>>     .setMaxConnTotal(4096).disableAutomaticRetries().build();
>>
>>   SolrClient sc = new HttpSolrClient.Builder().withBaseSolrUrl(solrUrl)
>>     .withHttpClient(httpClient).build();
>>
>> I tried the above suggestion. The throughput and utilisation remain the
> same (they dont increase even if I increase the load). The response time
> comes down.
>
>
>
>
>
>
>
> *SoftwareThroughput (/sec)Response Time (msec)Utilization (%CPU)UnTuned
> (Windows)27.8142665UnTuned (Linux)Partially Tuned (Linux)Partially Tuned
> (Windows)28.11.10560 *I am going to give your suggestion a spin on Linux
> next (This might take a day or two)
>
>
>

This is how the Linux results look like


*SoftwareThroughput (/sec)Response Time (msec)Utilization (%CPU)UnTuned
(Windows)27.8142665UnTuned (Linux)34528091Partially Tuned
(Linux)56417290Partially Tuned (Windows)28.11.10560*


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Re: Some performance questions....

Deepak Goel
In reply to this post by Shawn Heisey-2
Deepak
"Please stop cruelty to Animals, help by becoming a Vegan"
+91 73500 12833
[hidden email]

Facebook: https://www.facebook.com/deicool
LinkedIn: www.linkedin.com/in/deicool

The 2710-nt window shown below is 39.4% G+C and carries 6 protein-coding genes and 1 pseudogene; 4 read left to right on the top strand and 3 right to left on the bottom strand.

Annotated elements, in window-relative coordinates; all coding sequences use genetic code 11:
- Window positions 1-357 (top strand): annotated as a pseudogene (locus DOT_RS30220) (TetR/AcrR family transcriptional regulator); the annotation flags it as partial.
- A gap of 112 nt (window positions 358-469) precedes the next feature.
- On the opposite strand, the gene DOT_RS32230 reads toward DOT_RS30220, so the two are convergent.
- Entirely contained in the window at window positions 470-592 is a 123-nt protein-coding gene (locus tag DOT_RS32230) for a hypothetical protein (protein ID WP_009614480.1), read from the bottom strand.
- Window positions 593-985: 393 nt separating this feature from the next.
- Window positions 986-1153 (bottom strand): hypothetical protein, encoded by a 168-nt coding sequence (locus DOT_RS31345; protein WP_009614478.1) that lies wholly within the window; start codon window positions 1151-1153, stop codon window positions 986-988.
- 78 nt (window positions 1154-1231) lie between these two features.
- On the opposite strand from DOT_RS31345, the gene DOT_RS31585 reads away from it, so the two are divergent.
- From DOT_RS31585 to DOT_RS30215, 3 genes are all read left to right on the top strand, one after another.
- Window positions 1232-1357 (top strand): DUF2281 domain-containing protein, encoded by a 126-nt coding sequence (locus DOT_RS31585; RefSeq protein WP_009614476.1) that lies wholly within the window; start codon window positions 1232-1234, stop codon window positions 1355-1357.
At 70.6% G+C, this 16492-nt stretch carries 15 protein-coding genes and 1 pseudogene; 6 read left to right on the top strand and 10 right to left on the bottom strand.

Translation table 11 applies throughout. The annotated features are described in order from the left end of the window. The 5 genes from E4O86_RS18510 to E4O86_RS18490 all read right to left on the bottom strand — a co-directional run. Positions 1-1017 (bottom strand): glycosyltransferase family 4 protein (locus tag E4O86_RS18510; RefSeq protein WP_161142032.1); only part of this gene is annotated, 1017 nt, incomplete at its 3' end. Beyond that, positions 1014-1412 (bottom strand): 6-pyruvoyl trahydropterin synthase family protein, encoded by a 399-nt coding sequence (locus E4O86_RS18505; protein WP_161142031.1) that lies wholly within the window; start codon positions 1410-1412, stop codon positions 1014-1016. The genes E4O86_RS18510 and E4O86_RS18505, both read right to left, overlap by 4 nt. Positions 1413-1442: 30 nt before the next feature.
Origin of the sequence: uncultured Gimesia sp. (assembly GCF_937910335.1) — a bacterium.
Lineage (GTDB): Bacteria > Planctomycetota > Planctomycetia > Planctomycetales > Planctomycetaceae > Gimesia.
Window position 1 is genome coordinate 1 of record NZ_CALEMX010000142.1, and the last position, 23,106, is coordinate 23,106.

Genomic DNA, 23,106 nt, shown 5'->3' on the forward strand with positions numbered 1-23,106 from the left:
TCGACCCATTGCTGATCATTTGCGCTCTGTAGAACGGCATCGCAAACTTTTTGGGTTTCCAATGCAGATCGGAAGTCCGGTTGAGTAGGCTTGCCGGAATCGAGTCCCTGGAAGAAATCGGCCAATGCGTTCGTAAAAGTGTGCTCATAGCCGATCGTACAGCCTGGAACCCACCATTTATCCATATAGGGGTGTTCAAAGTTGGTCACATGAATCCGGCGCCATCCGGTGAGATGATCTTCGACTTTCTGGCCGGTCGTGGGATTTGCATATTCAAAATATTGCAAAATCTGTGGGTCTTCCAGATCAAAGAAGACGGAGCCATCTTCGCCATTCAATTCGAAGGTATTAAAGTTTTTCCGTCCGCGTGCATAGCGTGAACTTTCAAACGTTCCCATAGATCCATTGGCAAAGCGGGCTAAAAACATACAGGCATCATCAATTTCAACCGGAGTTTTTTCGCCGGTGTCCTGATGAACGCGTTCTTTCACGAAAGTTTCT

"Plant a Tree, Go Green"

On Tue, Mar 20, 2018 at 3:32 AM, Shawn Heisey <[hidden email]> wrote:

> On 3/16/2018 4:24 PM, Deepak Goel wrote:
> > It is taking less than 100ms to create a HttpSolrClient Object
>
> "Less than 100ms" is vague.  Let's say by that you mean it takes at
> least 50 milliseconds.  This is a lot slower than I expected it to be,
> but if you've measured it, I'll accept that.
>
>
The results were a bit volatile from test to test. It used to take
sometimes 75ms and sometimes around 95ms. So I have stated the upper-bound
on the results (100ms)

(Sorry for being rude) However you don't need to accept my results. May I
suggest you to measure it yourself (or anyone else can also do it)


> If every single thread you're running has to spend 50 milliseconds or
> more creating a client before it can actually send a request, then the
> application is going to be spending a lot of time NOT sending requests,
> but creating and destroying clients.  (You didn't indicate how long the
> close() takes)
>

I did implement your solution (On windows it does not make a difference, on